News

The locked gate: Road closure decisions complex in the Smokies

Posted by on Feb 28, 2020 @ 7:12 am in Conservation | 0 comments

The locked gate: Road closure decisions complex in the Smokies

Lisa Hendy is an early riser, and when it comes to dealing with snow days in the Great Smoky Mountains National Park that’s a good thing. As chief ranger, Hendy’s responsibilities are many — but one of them is deciding when, if and for how long to close the roads when the weather gets bad. “Really what it boils down to is a combination of the forecast and observations on the ground,” she said. She rises each morning at 4 a.m., and when severe weather’s in the forecast, the early wakeup allows her to get a jump on the day’s planning. The park...

read more

New Rules Will Help the PCT Combat Overcrowding

Posted by on Feb 27, 2020 @ 7:22 am in Hiking News | 0 comments

New Rules Will Help the PCT Combat Overcrowding

On October 1, 2019, the Pacific Crest Trail Association (PCTA) announced a new permitting system that will affect all of the trail’s prospective thru-hikers starting in the 2020 season. Stricter regulations have been added to both north- and southbound hikes to more evenly distrubute crowds in both directions. The changes are intended to combat the significant increase in long-distance trail use over the past five years. Perhaps the most surprising change for the incoming class of PCT hikers is the addition of a required southbound hiking...

read more

Italian hikers rescued in Alaska after visiting infamous bus featured in ‘Into the Wild’

Posted by on Feb 26, 2020 @ 6:42 am in Hiking News | 0 comments

Italian hikers rescued in Alaska after visiting infamous bus featured in ‘Into the Wild’

An Italian man suffering from frostbite and four other tourists were rescued in the Alaska wilderness after visiting an abandoned bus that has become a lure for adventurers since it was featured in the “Into the Wild” book and movie. Alaska State Troopers say the five Italians were rescued from a camp they set up after visiting the dilapidated bus on the Stampede Trail near the interior town of Healy. The hikers were found 13 miles from the trailhead, Trooper spokesman Tim DeSpain said. He didn’t know how far they were from the bus. One of...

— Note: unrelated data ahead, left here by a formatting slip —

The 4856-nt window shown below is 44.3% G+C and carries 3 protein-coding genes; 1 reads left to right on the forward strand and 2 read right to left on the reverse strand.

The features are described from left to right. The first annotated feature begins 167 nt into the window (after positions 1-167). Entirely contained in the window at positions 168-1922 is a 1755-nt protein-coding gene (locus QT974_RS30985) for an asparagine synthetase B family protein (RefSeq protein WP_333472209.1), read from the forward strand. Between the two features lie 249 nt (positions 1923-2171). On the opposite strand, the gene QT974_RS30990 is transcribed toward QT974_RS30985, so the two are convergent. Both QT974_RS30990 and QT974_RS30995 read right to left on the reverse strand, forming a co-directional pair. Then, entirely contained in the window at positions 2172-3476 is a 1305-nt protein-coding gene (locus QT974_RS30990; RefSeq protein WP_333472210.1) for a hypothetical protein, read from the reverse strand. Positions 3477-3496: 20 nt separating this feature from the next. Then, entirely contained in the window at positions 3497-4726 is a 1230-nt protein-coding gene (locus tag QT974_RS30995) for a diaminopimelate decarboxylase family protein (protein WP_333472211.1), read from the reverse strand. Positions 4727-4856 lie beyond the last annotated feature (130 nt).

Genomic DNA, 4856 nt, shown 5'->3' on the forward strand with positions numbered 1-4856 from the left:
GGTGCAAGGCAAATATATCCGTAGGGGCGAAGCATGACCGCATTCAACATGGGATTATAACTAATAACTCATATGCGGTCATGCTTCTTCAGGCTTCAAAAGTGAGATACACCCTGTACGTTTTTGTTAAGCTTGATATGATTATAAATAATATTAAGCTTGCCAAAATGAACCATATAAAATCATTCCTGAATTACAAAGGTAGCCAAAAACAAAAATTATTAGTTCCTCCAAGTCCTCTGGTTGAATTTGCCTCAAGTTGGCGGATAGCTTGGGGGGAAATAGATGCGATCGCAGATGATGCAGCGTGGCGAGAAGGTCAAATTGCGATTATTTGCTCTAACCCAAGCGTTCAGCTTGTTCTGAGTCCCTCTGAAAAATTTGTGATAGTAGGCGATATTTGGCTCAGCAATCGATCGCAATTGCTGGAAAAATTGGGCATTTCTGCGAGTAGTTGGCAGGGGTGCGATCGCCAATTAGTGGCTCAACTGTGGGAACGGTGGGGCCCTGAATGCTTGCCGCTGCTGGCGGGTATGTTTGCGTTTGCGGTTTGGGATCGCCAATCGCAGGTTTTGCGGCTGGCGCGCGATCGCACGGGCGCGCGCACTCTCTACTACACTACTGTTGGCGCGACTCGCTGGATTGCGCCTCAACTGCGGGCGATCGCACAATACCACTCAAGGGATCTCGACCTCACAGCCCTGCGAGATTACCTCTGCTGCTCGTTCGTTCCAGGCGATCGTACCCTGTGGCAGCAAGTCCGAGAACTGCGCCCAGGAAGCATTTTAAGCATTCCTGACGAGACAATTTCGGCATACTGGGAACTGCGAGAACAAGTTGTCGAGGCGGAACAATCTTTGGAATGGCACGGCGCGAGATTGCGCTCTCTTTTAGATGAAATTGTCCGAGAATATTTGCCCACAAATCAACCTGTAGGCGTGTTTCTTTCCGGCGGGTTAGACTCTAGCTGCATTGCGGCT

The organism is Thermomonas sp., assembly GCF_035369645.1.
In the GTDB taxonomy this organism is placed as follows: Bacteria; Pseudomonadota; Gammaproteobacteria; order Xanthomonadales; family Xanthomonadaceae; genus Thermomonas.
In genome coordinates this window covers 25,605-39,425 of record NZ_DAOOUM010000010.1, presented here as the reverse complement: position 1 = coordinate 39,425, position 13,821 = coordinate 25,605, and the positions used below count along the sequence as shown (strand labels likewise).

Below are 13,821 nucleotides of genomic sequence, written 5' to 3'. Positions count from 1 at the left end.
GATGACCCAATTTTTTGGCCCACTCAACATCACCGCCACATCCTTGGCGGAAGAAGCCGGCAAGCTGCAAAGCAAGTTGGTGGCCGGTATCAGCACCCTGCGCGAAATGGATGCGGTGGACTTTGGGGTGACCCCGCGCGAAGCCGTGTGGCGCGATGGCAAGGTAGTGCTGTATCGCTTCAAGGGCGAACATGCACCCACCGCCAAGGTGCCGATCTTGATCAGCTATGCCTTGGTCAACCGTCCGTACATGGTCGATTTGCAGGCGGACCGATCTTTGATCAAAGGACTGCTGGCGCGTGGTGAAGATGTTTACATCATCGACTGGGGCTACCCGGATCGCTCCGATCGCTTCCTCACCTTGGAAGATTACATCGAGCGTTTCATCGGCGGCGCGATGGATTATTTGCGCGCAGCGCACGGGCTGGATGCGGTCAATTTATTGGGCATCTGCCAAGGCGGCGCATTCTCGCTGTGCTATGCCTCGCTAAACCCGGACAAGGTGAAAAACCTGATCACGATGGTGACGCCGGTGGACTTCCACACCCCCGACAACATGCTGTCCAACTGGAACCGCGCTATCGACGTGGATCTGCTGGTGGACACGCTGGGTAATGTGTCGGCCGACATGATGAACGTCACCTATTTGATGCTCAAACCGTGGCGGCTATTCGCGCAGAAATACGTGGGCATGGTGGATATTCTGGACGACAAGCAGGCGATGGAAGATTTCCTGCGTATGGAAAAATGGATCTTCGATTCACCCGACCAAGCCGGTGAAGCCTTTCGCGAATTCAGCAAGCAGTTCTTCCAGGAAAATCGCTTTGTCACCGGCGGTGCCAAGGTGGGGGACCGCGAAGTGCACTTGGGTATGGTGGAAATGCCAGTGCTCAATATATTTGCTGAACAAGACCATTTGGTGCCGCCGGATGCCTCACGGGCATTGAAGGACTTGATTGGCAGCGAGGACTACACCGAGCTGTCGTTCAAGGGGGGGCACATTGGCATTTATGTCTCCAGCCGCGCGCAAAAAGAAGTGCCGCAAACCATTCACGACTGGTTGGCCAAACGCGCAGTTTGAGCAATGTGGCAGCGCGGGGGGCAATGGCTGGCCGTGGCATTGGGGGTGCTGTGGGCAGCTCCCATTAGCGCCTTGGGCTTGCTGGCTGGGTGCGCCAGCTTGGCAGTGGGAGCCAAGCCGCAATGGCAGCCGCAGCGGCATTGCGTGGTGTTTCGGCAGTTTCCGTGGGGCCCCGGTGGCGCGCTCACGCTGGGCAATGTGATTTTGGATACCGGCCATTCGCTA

read more

How to react if you come across a rattlesnake while hiking

Posted by on Feb 25, 2020 @ 7:09 am in Hiking News | 0 comments

Snakes will become more active as the temperatures start to warm up. The good news is there are safety tips to keep you on the trail and out of the emergency room. “Rattlesnakes anywhere are most active and most likely to be out…from about 78 degrees on up to about 90 degrees” says Joe Hymes, who is with the Venom Curator at the Phoenix Herpetological Sanctuary in Scottsdale, AZ. And Arizona knows rattlesnakes. If you do encounter a rattlesnake on your favorite trail, Hymes recommends staying calm and staying at least three feet away. “Even...

read more

Officials battling fire at popular hiking site at Delaware Water Gap

Posted by on Feb 24, 2020 @ 9:23 am in Hiking News | 0 comments

Officials battling fire at popular hiking site at Delaware Water Gap

Crews worked through the night battling a fire that started in the February 23, 2020 in Worthington State Forest in the Delaware Water Gap National Recreation Area. Hikers were asked to avoid a section of the recreation area as state and federal agencies responded, and hot spots remain early morning. The fire started on Mount Tammany off the popular Red Dot Trail on the New Jersey side of the Delaware Water Gap, according to a post by the Delaware Water Gap National Recreation Area, amid a sunny February day reaching the mid-50s. Officials...

read more

Hikers rescued after more than a week in the forest

Posted by on Feb 23, 2020 @ 8:48 am in Hiking News | 0 comments

An intense search in Northern California ended joyously when rescue teams found a couple in their 70s who went hiking more than a week ago and got lost in dense forest, said Sgt. Brenton Schneider of the Marin County Sheriff’s Office. Carol Kiparsky, 77, and Ian Irwin, 72, are now recovering in a hospital after being located near Shell Beach in Tomales Bay State Park. The two suffered from hypothermia but were able to stay alive because “they were drinking from a puddle,” Schneider said. Kiparsky had lost her shoes and...

read more

Knoxville woman takes on Appalachian Trail solo hike

Posted by on Feb 22, 2020 @ 6:32 am in Hiking News | 0 comments

Knoxville woman takes on Appalachian Trail solo hike

Gretchen Pardon is a computer programmer, wife, YouTuber and avid hiker. On Thursday, February 20, 2020 in Amicalola Falls, Georgia, she began a journey she has been dreaming about for several years. She is thru-hiking the Appalachian Trail solo. Pardon has always been active but started hiking and backpacking as a serious hobby more than 5 years ago. She became a 900-miler in the Great Smoky Mountains National Park and created a YouTube channel called “Hiking With Braids,” which comes from her signature hairstyle and unofficial...

read more

Backpacking for Beginners: Sky Campground in Point Reyes National Seashore

Posted by on Feb 21, 2020 @ 7:17 am in Hiking News | 0 comments

Backpacking for Beginners: Sky Campground in Point Reyes National Seashore